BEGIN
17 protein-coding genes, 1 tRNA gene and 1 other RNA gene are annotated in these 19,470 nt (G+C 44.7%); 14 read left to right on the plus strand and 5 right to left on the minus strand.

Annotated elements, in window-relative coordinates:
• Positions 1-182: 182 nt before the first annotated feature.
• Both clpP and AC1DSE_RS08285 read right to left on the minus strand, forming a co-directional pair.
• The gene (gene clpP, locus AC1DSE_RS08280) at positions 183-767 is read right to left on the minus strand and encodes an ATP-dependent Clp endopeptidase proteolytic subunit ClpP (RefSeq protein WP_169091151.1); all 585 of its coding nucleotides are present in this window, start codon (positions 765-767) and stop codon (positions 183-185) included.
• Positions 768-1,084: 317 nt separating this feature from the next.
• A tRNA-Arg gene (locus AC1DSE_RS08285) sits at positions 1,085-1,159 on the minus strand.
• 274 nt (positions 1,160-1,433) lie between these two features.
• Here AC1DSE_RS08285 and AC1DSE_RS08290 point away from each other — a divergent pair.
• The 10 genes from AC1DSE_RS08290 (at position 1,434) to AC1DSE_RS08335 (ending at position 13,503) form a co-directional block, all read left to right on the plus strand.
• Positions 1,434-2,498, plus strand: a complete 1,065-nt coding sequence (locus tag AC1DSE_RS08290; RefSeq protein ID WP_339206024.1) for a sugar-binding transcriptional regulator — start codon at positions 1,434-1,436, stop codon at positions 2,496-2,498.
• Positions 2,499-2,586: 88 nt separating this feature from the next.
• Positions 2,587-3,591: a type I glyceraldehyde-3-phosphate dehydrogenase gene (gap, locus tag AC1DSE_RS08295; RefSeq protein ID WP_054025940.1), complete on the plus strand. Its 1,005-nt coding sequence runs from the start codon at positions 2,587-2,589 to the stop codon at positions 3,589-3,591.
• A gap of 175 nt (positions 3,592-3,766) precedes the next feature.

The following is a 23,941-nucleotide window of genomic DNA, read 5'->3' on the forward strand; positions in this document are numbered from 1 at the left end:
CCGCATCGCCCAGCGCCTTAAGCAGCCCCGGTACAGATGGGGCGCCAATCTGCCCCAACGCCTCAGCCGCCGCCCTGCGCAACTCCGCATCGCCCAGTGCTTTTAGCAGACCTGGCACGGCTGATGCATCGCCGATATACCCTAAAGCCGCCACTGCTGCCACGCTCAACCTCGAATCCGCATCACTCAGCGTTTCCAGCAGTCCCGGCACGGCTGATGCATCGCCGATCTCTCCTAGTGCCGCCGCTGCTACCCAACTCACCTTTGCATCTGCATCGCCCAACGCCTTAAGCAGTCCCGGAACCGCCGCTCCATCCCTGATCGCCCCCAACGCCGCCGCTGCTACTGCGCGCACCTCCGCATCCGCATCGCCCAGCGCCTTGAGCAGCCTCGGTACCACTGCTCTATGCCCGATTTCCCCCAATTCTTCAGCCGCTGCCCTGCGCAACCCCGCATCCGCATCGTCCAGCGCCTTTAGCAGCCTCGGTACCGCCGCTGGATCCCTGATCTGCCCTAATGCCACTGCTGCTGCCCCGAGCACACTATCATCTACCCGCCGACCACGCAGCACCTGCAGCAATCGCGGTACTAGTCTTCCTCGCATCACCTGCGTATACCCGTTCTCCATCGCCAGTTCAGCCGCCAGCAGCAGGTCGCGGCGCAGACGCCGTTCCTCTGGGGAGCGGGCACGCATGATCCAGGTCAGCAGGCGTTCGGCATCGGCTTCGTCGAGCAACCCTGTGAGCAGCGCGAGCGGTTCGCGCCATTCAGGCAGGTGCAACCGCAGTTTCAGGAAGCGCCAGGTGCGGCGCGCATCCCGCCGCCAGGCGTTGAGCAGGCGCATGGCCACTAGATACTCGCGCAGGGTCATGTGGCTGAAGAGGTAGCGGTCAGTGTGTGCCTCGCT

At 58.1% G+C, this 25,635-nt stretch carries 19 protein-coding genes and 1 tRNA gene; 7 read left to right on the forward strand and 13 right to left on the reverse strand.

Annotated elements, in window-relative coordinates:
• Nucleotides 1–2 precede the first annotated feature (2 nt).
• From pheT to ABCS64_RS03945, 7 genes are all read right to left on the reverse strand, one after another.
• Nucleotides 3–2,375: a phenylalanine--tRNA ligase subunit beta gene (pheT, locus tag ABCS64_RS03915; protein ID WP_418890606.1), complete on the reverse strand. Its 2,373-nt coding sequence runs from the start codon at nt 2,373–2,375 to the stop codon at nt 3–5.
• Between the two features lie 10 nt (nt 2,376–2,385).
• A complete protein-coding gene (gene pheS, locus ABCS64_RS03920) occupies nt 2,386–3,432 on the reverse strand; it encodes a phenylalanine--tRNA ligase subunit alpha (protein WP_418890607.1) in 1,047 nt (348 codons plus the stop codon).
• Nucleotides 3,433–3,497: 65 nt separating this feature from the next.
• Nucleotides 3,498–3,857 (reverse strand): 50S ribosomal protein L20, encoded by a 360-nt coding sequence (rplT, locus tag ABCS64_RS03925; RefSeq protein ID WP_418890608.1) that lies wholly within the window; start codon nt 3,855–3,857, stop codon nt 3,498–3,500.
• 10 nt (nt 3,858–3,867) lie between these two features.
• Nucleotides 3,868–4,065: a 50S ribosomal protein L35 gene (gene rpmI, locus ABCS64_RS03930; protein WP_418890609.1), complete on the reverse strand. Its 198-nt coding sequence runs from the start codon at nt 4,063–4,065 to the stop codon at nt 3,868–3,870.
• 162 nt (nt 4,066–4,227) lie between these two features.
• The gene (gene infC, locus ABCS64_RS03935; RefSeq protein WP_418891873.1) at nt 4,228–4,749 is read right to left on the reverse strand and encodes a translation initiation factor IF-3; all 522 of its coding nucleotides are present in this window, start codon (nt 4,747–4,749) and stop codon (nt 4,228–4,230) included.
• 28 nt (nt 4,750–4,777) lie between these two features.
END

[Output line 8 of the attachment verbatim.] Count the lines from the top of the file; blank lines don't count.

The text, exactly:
• 274 nt (positions 1,160-1,433) lie between these two features.